Last Friday in Cowtown Houston was Go Western Day. That morning parents hastily made sure their kids were adorned with cowboy and cowgirl attire fitting for their day at school. Today, looking out the window and feeling the cold breeze and gloomy drizzle sky that signaled that the Parade downtown, the Trail Riders, and the Houston Livestock Show and Rodeo are here again.
My thoughts drifted back to my childhood days and to my Hero Roy Rogers. As an adult now I know there were many problems in the 1950s. Some of those problems remain unsolved after 70 years. Yet, at age 6 I held beliefs that Roy Rogers stood for as my true Hero. Firm beliefs I held then and even more firmly now despite polio and the losses in my life.
As a 6-year old boy, I believed that:
Life was simple.
Good always triumphs over evil.
People are mostly good.
Like heroes, I have a duty to care for and protect others from harm.
The end of something is always a new beginning.
Something good is always around the bend.
No matter how bad something is there is still hope, a way out of the darkness into the light.
Even if one could argue that my beliefs were and are not completely true, I chose to believe in their truth. Just as I choose to believe there is a benevolent God and His Angels watching over me and you every second of every day. Just as I believe that there is life after death. Even death is the beginning of a new life in Heaven.
So, just how fitting was it for me age seven to be on the stage with Roy Rogers, Dale Evans, and Trigger at the Dads Club on Old Katy Road as I sat in a wheelchair paralyzed from polio. For a half-hour or so I sat next to my Hero Roy. My spirit was made stronger in the presence of who and what Roy meant to me. To be kissed by Dale Evans. To pet Trigger’s soft wet nose. This light-filled moment let me know that, although paralysis was dark and dreary, joy, hope, and wonderful things were still possible. So many bad things have been transformed by God’s love into good for me.
Roy and Dale were followed by other heroes in my life. The surgeons. The anesthesiologists. The nurses in the operating room. The therapists. The special education teachers. The orthotic doctors who fitted me with braces. The pulmonologists who gave me the breath of life. They all were fighting as my heroes to ensure that what the disease of polio intended for bad was turned into good. That the ending of my physical strength was just the beginning of a new, deeper more spiritual, and joyful life. That hope was not to be killed like the motor neurons in my spine were killed by the poliovirus.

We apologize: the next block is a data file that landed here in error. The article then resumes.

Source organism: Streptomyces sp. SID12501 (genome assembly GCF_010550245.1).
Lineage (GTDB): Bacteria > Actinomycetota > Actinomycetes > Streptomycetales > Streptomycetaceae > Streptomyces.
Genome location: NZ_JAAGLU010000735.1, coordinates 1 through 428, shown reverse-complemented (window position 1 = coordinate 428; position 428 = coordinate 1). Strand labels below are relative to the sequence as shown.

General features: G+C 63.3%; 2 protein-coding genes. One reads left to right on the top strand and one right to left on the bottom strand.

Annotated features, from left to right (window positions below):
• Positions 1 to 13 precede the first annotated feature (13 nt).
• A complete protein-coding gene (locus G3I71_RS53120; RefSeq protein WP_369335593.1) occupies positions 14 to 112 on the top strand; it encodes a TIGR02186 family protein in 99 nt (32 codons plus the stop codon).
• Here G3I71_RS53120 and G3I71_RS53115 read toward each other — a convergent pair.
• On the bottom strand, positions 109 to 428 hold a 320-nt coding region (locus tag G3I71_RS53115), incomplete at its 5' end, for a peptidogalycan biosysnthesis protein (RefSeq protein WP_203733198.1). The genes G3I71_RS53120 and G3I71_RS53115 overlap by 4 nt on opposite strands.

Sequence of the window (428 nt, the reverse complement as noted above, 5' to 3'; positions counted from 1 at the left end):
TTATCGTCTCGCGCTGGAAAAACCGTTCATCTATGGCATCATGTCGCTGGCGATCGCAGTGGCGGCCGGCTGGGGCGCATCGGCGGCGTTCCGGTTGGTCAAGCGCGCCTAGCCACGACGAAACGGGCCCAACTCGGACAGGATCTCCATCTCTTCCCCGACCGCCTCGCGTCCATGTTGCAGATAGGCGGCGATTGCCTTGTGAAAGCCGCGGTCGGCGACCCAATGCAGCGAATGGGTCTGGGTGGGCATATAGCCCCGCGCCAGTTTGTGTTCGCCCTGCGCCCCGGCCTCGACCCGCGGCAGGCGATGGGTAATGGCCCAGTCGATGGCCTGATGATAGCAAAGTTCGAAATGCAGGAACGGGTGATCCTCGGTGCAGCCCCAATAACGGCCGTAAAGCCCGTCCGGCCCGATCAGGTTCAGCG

I guess in some way my journey with polio with God’s help has been a hero’s journey too. It is my prayer that after I am gone like Roy, Dale, and Trigger that others will see and remember the goodness in me that I saw in them.
God has spoken in Scripture about the strength, perseverance, and love of heroes.
And let us not grow weary of doing good, for in due season we will reap, if we do not give up.
My command is this: Love each other as I have loved you.
Let us pray together.
God, in prayer I ask that You give me the strength and the perseverance to be Your hero to others in times of struggle, loss, or desperation.
God, may my strength and service to others be rewarded now and in the future as You have promised me in Scripture.
God, I thank You for being a great and good God, my God who is big enough to allow Your servants like me to worship You and still have living heroes to inspire and sustain us.
God, You are my armor of light. You are my everlasting hero on Earth and in Heaven. Amen
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Jack H. Emmott is a Senior Counsel of Gray, Reed & McGraw, LLP, a 145-lawyer full-service firm in Houston, Dallas, and Waco, Texas, a Board-Certified Family Law and Master Credentialed Collaborative Law Professional Divorce Attorney, Mediator, Author, Entrepreneur, and Inspirational Speaker. For more information about Jack or his latest book, Bending Angels: Living Messengers of God’s Love, go to the Bending Angel website.
Jerry Lyle says
Jack I too held Roy up as my hero. I had two uncles who lived in Apple Valley California. In 1968 I joined the US Marine Corps and went to boot camp in San Diego. On my first leave, my uncle Murl picked me up and we drove to his home. Along the way he told me one of his bowling partners wanted to meet me. We pulled into the Roy Rogers Museum. Turns out, Roy bowled on my uncle’s team. Roy met us at the door! This began a friendship for me that was very special.
He moved the museum down the mountain to San Bernardino. Roy went to the museum every day and greeted everyone who came in, he truly lived the persona of Roy Rogers. He and I used to go into the movie theater and watched many of his movies, just liked I did as a kid. He showed me all of his gun collection. It was a special moment in my life. The last time I saw him he gave me a gold encrusted glass jigger, from the museum. It sits in a glass cabinet above my desk and I think of him fondly when I look at that jigger. As a fellow Roy Rogers fan, I thought you would appreciate my story, as much as I appreciate your remembrance.